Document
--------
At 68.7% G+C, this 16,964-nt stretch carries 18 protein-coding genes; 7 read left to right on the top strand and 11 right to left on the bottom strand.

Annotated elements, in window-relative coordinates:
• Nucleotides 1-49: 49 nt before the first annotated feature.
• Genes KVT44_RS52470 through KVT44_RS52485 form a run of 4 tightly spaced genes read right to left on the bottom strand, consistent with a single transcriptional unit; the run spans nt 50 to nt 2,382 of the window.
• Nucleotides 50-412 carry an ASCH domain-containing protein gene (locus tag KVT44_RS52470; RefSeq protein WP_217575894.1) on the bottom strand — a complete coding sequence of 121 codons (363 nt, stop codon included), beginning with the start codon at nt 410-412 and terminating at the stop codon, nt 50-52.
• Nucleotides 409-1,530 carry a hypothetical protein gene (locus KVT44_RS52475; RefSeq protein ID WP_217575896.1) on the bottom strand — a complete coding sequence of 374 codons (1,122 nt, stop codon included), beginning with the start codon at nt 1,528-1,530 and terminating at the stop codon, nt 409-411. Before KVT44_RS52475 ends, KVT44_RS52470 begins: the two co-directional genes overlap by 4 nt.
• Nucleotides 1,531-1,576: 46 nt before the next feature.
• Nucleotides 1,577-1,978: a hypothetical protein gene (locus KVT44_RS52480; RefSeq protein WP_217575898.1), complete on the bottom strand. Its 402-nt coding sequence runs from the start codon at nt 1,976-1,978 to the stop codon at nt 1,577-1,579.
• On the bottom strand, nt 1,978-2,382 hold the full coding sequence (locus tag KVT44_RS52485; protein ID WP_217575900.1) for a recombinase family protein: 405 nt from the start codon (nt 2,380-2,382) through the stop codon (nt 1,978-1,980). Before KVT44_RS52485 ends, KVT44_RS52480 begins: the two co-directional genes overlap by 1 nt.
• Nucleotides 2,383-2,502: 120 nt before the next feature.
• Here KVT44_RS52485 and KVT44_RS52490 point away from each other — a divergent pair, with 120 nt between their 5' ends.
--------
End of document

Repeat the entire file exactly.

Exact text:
At 68.7% G+C, this 16,964-nt stretch carries 18 protein-coding genes; 7 read left to right on the top strand and 11 right to left on the bottom strand.

Annotated elements, in window-relative coordinates:
• Nucleotides 1-49: 49 nt before the first annotated feature.
• Genes KVT44_RS52470 through KVT44_RS52485 form a run of 4 tightly spaced genes read right to left on the bottom strand, consistent with a single transcriptional unit; the run spans nt 50 to nt 2,382 of the window.
• Nucleotides 50-412 carry an ASCH domain-containing protein gene (locus tag KVT44_RS52470; RefSeq protein WP_217575894.1) on the bottom strand — a complete coding sequence of 121 codons (363 nt, stop codon included), beginning with the start codon at nt 410-412 and terminating at the stop codon, nt 50-52.
• Nucleotides 409-1,530 carry a hypothetical protein gene (locus KVT44_RS52475; RefSeq protein ID WP_217575896.1) on the bottom strand — a complete coding sequence of 374 codons (1,122 nt, stop codon included), beginning with the start codon at nt 1,528-1,530 and terminating at the stop codon, nt 409-411. Before KVT44_RS52475 ends, KVT44_RS52470 begins: the two co-directional genes overlap by 4 nt.
• Nucleotides 1,531-1,576: 46 nt before the next feature.
• Nucleotides 1,577-1,978: a hypothetical protein gene (locus KVT44_RS52480; RefSeq protein WP_217575898.1), complete on the bottom strand. Its 402-nt coding sequence runs from the start codon at nt 1,976-1,978 to the stop codon at nt 1,577-1,579.
• On the bottom strand, nt 1,978-2,382 hold the full coding sequence (locus tag KVT44_RS52485; protein ID WP_217575900.1) for a recombinase family protein: 405 nt from the start codon (nt 2,380-2,382) through the stop codon (nt 1,978-1,980). Before KVT44_RS52485 ends, KVT44_RS52480 begins: the two co-directional genes overlap by 1 nt.
• Nucleotides 2,383-2,502: 120 nt before the next feature.
• Here KVT44_RS52485 and KVT44_RS52490 point away from each other — a divergent pair, with 120 nt between their 5' ends.